Trapping the Sun on the Confederated Tribes of the Umatilla Indian Reservation

This solar array footprint on the Confederated Tribes of the Umatilla Indian Reservation is 300 feet by 20 feet. (Photo Courtesy CTUIR)

Patrick Mills, scientist and project management professional for the Confederated Tribes of the Umatilla Indian Reservation (CTUIR), is the first to admit that it’s a bit challenging to get a big solar project off the ground. 

“Where do you start? Does the chicken come before the egg, or does the egg come before the chicken?” he laughs.

What he means is that the CTUIR, a union of three tribes: Cayuse, Umatilla, and Walla Walla, didn’t have funding in hand. But to move their vision for the project along, they had to scope it. So, they handled that by soliciting proposals from contractors, ultimately selecting Elemental Energy for the installation of the solar array. “We had to have that all in-hand to get the funding,” Mills told Native Business.

Once the Tribe secured initial funding from the Department of Energy (DOE) Office of Indian Energy, it could move forward — in theory. But the Tribe couldn’t make payments until it received final authorization from the DOE to begin incurring costs. 

“From 2016 to summer 2017, there was a bit of a downtime when contractors were wondering, ‘What the heck is going on? Do we have a project or not?’ So, a lot of communication had to be done to make sure they were still in the loop and knew we were going forward with this project—or else it would have been dropped,” Mills said. “There were a few times when the contractors and groups we were working with were really difficult to get a hold of, because I don’t think that they thought we were going to be able to go forward with this.”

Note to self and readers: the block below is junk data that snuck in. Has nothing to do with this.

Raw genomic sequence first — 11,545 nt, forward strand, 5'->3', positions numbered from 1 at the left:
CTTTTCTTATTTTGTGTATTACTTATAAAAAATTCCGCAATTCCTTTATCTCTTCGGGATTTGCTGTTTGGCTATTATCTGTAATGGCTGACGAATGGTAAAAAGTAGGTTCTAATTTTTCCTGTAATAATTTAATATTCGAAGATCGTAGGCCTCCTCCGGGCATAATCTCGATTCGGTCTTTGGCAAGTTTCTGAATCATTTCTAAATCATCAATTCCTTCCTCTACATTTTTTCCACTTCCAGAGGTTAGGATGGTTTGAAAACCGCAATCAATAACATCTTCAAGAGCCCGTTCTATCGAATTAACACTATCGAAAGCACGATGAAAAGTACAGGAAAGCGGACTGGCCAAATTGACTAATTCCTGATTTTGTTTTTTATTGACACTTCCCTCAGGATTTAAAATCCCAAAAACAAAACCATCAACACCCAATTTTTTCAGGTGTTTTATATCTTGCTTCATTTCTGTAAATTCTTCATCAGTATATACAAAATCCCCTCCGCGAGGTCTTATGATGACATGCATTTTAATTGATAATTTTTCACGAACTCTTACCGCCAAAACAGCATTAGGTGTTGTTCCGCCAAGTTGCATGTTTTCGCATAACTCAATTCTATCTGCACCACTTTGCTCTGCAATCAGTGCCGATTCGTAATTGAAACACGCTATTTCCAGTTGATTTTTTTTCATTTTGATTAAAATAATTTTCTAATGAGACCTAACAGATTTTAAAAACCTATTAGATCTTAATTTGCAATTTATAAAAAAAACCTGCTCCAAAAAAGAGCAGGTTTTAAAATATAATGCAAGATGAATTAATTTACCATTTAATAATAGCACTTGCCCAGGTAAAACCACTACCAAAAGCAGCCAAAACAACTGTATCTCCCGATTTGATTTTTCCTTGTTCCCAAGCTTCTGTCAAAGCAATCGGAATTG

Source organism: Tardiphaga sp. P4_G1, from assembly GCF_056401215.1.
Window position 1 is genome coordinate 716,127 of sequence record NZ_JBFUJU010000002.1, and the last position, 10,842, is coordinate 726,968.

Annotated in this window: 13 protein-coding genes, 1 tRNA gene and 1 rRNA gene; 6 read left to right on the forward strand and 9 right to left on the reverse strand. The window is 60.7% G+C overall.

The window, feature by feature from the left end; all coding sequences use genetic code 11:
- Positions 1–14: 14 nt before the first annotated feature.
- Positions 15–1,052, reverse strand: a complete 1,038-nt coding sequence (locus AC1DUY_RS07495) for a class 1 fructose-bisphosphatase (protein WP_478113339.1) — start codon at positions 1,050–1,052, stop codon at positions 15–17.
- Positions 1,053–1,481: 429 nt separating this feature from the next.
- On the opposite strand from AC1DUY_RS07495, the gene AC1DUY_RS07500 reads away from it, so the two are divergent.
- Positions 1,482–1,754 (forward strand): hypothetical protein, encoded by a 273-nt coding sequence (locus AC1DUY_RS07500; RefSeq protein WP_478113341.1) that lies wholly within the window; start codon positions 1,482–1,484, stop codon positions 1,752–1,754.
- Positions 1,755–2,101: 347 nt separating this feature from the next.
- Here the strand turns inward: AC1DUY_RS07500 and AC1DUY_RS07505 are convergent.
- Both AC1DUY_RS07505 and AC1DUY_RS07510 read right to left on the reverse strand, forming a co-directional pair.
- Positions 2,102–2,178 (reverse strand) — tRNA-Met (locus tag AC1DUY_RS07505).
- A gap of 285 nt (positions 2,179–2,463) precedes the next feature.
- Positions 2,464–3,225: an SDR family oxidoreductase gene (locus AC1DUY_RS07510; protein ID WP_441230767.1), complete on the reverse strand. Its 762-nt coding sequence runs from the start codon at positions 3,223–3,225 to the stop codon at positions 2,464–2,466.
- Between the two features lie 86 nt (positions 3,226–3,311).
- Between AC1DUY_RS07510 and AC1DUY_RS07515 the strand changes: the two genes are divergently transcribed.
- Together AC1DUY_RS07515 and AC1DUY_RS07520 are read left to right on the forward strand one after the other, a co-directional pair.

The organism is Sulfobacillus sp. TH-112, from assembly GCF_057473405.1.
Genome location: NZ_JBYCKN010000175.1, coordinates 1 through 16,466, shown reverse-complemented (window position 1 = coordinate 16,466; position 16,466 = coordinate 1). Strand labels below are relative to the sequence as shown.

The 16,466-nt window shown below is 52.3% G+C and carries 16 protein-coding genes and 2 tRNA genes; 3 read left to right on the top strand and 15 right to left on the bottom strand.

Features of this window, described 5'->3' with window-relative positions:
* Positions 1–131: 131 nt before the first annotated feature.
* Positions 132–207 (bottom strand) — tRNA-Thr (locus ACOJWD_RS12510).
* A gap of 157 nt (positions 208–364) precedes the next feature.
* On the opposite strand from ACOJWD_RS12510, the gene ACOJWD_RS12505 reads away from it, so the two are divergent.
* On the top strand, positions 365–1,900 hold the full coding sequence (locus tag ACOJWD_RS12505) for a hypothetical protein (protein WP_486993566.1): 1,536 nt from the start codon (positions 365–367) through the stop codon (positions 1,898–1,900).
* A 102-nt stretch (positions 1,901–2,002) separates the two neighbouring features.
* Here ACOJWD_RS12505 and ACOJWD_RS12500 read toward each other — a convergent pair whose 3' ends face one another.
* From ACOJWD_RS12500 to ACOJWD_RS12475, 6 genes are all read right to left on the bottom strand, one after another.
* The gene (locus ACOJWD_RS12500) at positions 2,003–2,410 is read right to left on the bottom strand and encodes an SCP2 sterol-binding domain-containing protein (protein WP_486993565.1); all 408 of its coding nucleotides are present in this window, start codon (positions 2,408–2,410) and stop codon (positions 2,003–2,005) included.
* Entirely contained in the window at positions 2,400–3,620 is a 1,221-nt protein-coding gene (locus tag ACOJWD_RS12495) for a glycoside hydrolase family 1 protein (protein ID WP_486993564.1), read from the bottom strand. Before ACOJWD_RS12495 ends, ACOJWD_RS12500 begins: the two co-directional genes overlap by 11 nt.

In September 2017, DOE authorized the Tribe to begin accruing expenses. 

The DOE put up about 50 percent of the total cost of the project: $133,705. The CTUIR contributed $63,413. Another $71,000 came from Energy Trust of Oregon, and the Wild Horse Foundation provided $20,000. The total project budget came to $288,206. 

“The Wild Horse Foundation grant came later on in the process, and that really saved our bacon. About 7 percent of the costs associated with this project were not planned. That extra $20,000 really made this possible for us; we were very pleased with that,” Mills said. 

But before installing the solar project, the Tribe implemented energy efficiency measures in January 2018 to improve economics, replacing fluorescent lighting with high efficiency LED lighting in three tribal buildings on 332 individual light fixtures. “That had quite a bit of energy savings associated with it alone,” Mills said.